The acting is good, but some of the casting choices require excessive exercise of suspended disbelief on the audience’s part – notably the mature two male leads: Joe Eriole as Arthur and David Foster as Lancelot. Both sing well enough and are capable actors, but Foster – to steal a metaphor from another icon set in a medieval universe, The Princess Bride – bears a much stronger resemblance to Wally Shawn as Vizzini than to Cary Elwes as Westley. Maybe the director wanted to evoke White’s conception of Lancelot as the Ill-Made Knight, but it’s just too hard to get the images out of one’s head of the handsome young actors cast in the part in the past, like Goulet in the original cast or Franco Nero in the movie version.
Amy Lawrence Cohen, a 2012 Bard graduate with a degree in vocal performance, sings very well indeed as Guenevere. But there’s no spark of chemistry whatsoever evident between her and Foster – not even in the scene following the joust where she’s supposed to be falling for him quite abruptly. Eriole fares better in his duets with Lawrence Cohen, especially once both characters are caught up in the angst of the bitter love triangle.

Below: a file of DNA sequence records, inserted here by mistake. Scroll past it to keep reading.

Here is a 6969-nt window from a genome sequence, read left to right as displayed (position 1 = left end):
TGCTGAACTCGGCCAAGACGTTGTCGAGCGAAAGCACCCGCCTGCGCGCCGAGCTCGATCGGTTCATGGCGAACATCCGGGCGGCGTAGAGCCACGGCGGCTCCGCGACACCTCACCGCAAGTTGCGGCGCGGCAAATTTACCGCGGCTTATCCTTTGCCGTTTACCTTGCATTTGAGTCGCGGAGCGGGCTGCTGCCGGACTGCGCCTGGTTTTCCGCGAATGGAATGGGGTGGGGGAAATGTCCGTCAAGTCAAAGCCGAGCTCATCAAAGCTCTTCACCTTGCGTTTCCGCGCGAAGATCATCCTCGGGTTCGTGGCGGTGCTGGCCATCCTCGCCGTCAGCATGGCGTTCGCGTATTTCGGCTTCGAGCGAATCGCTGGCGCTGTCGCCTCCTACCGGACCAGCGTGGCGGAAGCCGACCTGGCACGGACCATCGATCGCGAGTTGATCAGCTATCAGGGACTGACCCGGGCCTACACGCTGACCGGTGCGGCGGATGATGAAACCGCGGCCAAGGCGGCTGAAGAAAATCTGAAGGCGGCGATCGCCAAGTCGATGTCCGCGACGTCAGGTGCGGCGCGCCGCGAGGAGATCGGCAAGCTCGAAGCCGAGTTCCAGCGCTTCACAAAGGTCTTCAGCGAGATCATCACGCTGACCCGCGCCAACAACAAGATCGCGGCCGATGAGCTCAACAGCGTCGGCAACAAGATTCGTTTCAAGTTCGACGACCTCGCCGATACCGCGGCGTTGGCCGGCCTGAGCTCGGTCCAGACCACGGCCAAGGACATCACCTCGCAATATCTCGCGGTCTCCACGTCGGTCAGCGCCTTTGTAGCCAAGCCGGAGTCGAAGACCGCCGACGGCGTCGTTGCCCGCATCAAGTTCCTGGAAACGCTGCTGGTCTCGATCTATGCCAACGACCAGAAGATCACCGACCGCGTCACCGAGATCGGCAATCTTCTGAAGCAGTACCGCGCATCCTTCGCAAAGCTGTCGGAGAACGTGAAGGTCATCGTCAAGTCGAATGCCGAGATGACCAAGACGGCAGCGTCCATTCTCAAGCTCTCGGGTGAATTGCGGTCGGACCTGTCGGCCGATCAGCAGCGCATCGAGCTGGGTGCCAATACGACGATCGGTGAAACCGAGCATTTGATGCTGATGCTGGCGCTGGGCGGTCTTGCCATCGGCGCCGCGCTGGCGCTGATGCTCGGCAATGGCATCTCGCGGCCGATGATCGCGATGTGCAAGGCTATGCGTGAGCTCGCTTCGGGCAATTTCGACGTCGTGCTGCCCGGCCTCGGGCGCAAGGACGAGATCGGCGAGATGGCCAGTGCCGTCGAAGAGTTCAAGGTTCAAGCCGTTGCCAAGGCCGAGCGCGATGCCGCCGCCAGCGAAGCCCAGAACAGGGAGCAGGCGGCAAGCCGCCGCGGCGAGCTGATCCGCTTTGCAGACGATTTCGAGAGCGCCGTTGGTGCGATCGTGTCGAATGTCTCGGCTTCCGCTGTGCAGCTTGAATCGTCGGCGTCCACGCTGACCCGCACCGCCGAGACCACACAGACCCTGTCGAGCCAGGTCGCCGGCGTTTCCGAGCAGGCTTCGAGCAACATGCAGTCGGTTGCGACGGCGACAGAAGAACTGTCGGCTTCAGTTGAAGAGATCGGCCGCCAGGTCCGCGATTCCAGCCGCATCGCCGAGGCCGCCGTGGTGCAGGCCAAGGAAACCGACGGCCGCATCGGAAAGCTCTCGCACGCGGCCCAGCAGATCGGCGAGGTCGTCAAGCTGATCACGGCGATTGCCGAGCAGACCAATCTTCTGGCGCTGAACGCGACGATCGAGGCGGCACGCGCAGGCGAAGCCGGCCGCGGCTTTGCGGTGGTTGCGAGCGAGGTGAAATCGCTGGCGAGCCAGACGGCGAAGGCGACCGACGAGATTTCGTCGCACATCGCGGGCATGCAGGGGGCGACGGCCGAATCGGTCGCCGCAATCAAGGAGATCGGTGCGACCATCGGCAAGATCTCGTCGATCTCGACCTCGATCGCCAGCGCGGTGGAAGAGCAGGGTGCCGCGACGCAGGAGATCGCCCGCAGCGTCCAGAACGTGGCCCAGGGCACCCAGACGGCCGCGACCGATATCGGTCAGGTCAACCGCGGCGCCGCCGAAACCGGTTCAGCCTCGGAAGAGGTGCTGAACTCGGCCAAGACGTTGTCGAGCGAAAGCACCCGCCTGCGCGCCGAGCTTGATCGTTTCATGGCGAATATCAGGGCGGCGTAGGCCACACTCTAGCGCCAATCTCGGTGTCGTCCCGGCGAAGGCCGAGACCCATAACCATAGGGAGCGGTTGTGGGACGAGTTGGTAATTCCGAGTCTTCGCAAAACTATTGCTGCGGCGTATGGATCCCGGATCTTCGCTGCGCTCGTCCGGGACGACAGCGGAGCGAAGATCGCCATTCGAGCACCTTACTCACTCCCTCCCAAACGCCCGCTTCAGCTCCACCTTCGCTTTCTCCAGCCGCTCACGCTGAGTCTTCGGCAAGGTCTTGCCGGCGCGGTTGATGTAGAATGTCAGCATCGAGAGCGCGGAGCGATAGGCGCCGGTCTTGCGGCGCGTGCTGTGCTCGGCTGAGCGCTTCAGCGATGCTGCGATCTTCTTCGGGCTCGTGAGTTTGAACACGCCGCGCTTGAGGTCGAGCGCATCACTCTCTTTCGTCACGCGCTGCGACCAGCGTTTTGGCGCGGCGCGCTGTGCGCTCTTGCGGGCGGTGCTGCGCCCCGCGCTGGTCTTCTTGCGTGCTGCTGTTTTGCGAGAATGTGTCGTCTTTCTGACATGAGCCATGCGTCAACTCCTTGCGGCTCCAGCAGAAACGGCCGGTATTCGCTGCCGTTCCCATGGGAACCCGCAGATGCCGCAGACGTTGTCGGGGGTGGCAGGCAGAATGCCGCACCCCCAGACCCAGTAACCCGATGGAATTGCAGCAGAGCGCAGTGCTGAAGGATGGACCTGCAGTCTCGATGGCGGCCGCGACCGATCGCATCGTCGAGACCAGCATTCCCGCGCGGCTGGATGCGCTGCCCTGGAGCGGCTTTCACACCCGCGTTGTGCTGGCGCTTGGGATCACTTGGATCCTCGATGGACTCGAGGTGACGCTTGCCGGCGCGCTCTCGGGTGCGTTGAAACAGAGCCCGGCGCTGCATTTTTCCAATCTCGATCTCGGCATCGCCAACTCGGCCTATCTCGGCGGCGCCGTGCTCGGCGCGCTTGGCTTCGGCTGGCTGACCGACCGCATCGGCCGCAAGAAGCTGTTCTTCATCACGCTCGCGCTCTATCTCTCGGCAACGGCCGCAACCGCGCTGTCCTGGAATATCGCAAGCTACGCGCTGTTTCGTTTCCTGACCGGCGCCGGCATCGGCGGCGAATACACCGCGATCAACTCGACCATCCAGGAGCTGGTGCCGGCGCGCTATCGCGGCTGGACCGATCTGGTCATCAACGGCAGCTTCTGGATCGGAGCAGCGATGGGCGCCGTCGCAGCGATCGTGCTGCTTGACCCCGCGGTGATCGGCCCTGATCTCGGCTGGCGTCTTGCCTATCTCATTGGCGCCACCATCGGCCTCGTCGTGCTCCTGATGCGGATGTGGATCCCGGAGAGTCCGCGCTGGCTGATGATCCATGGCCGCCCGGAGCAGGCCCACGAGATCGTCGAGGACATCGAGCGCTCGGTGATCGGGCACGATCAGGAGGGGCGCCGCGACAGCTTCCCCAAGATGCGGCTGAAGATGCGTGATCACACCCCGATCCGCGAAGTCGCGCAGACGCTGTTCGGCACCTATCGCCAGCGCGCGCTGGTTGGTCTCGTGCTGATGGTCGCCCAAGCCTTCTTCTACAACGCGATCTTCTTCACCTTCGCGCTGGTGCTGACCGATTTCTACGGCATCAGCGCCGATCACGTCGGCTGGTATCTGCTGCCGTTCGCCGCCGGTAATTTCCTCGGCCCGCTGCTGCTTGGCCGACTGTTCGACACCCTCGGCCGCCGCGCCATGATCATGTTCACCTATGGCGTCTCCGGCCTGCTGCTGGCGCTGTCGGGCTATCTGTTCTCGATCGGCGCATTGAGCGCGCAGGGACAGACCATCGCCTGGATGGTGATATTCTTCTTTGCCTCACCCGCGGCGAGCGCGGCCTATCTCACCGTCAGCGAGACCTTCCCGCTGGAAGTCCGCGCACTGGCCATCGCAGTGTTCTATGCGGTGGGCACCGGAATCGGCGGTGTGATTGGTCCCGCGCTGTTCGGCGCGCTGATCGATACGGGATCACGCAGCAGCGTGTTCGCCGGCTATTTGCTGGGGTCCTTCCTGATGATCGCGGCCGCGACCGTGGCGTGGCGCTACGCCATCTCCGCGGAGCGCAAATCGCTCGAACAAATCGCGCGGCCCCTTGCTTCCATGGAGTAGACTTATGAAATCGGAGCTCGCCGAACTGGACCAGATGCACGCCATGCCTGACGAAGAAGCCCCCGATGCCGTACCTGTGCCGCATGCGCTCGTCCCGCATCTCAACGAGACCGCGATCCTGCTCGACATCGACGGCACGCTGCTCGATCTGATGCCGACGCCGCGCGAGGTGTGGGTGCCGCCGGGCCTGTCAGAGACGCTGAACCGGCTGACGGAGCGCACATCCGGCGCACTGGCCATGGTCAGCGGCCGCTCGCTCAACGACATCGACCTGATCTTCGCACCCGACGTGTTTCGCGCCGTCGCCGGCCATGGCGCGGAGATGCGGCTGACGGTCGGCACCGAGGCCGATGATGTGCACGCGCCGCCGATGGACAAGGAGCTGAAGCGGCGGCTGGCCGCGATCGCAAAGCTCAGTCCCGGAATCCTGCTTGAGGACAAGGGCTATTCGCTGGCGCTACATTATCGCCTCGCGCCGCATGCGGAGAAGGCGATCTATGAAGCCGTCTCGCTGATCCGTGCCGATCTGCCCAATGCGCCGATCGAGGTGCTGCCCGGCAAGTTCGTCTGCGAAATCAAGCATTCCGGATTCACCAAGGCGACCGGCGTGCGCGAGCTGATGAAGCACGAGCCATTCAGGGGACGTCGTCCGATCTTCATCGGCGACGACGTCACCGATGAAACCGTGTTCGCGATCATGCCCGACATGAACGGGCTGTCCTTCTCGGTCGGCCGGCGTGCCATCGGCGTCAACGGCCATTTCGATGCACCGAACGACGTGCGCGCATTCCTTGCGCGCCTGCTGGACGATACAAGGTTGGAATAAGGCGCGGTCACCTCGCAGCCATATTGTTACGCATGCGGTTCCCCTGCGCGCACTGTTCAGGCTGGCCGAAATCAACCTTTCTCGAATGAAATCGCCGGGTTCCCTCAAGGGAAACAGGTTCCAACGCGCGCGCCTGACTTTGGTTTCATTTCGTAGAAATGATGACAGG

A fabulous, high-energy dancer and acrobat, Corey Jason Crysler doubles as a jester in some early ensemble scenes, and steals every scene that he’s in later on as the wicked Mordred. He plays the character like a medieval Captain Jack Sparrow, with equal parts swish and swagger, arrogance and mischief. It becomes tough to resist rooting for him to win out – especially when he stirs up the knights who are bored out of their minds by that paragon of righteousness Lancelot.
Another actor who gets more than a few brief shining moments in this production is Jim Hammill, who is cast most appropriately for his age: as the eccentric King Pellinore. Hammill has excellent comedic timing and great dry delivery, and walks away with the lion’s share of the laughs in RTS’s production of Camelot. Joe Baer also stands out in the dual roles of Merlyn and Sir Lionel.
Seeing this show cannot fail to bring to mind the threads of kinship between Spamalot and earlier iterations of the Matter of Britain – especially the more recent, more humorous versions like White’s and Lerner and Loewe’s – even though the Pythons took the classic tale off the deep end of irreverent silliness and macabre bad taste. Catch this production of Camelot while you can, and then follow it up with Spamalot at CPAR. Each will help you appreciate the other more, and who knows? The combined effect might even inspire you to dip back into The Idylls of the King, Le Morte d’Arthur or Sir Gawain and the Green Knight.
Lerner & Loewe’s Camelot, Friday/Saturday, September 27/28, 8 p.m., Sunday, September 29, 3 p.m., $26/$24, Center for Performing Arts at Rhinebeck, 661 Route 308, Rhinebeck; (845) 876-3080, https://centerforperformingarts.org.